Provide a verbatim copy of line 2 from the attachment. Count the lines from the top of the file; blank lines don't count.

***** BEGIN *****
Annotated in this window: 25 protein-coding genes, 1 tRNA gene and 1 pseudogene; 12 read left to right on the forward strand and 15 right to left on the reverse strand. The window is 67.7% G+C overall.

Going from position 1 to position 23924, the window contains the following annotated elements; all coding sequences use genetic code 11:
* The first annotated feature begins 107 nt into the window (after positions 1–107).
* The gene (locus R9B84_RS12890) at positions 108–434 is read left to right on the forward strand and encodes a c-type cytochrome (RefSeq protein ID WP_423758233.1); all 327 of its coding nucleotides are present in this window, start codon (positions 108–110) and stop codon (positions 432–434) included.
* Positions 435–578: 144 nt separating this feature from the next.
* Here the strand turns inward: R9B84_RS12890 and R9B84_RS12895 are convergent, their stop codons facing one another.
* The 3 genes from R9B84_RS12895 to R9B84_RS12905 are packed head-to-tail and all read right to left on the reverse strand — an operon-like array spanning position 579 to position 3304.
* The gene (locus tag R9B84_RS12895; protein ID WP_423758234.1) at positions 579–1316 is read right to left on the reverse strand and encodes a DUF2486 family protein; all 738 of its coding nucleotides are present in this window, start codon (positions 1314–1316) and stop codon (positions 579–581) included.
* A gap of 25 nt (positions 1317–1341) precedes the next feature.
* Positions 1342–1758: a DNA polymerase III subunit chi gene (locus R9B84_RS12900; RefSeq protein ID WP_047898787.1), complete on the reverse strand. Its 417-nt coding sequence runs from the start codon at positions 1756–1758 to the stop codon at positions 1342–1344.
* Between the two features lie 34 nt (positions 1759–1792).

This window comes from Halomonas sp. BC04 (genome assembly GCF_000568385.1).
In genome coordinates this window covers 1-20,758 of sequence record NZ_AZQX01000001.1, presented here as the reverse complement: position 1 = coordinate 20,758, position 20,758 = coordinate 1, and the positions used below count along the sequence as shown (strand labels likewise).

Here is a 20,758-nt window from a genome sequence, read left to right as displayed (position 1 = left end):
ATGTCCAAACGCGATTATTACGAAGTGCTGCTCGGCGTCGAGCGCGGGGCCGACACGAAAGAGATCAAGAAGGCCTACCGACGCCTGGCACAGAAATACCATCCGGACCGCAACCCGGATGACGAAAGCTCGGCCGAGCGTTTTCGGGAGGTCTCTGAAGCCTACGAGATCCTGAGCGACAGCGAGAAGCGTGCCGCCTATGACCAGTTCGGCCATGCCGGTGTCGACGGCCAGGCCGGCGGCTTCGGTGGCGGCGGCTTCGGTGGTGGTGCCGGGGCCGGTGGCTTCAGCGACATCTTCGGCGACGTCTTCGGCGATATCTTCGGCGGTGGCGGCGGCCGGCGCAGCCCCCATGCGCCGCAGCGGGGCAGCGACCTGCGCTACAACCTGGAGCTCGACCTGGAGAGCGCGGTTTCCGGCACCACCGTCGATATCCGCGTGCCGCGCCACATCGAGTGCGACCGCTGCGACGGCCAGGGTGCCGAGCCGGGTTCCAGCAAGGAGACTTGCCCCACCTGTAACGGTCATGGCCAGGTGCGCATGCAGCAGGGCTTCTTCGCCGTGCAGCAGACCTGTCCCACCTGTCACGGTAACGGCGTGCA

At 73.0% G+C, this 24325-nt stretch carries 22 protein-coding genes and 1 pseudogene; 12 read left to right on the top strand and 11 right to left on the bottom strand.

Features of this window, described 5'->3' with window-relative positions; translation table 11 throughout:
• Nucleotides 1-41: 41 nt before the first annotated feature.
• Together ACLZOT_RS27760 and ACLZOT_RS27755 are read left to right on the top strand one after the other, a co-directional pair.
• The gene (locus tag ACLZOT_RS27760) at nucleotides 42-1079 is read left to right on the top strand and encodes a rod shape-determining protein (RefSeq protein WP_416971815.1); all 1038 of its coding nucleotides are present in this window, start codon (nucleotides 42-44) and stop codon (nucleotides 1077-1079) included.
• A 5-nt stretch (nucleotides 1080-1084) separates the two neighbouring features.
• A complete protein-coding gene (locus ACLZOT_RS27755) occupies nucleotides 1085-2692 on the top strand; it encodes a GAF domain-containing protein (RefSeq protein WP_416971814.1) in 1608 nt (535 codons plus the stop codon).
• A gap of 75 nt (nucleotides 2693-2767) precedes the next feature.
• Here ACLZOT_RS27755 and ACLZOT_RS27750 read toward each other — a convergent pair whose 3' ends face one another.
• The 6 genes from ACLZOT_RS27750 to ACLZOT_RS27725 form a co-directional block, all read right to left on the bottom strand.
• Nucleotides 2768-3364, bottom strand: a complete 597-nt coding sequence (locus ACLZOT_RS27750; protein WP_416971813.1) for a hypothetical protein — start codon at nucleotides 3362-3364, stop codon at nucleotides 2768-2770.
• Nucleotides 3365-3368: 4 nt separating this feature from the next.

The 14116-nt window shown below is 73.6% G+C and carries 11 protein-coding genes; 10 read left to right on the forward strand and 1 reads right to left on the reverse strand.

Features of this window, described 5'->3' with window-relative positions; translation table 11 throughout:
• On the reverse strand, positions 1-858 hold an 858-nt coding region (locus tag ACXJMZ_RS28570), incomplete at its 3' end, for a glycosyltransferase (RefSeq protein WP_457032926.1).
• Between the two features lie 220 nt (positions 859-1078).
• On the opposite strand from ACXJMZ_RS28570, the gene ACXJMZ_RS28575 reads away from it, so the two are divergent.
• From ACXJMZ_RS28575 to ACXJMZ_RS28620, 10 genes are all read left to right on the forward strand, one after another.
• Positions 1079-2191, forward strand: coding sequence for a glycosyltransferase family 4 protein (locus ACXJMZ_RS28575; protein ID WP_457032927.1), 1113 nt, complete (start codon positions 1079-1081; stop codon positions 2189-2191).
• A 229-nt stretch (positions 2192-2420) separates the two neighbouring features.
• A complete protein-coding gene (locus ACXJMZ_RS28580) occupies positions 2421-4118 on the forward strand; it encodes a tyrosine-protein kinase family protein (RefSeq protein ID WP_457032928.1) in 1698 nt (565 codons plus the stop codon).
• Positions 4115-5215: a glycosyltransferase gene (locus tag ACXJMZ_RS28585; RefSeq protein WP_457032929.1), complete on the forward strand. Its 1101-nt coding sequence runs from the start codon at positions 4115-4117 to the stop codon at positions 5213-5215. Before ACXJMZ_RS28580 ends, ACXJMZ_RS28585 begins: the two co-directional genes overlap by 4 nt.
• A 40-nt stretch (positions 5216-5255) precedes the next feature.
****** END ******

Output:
Going from position 1 to position 23924, the window contains the following annotated elements; all coding sequences use genetic code 11: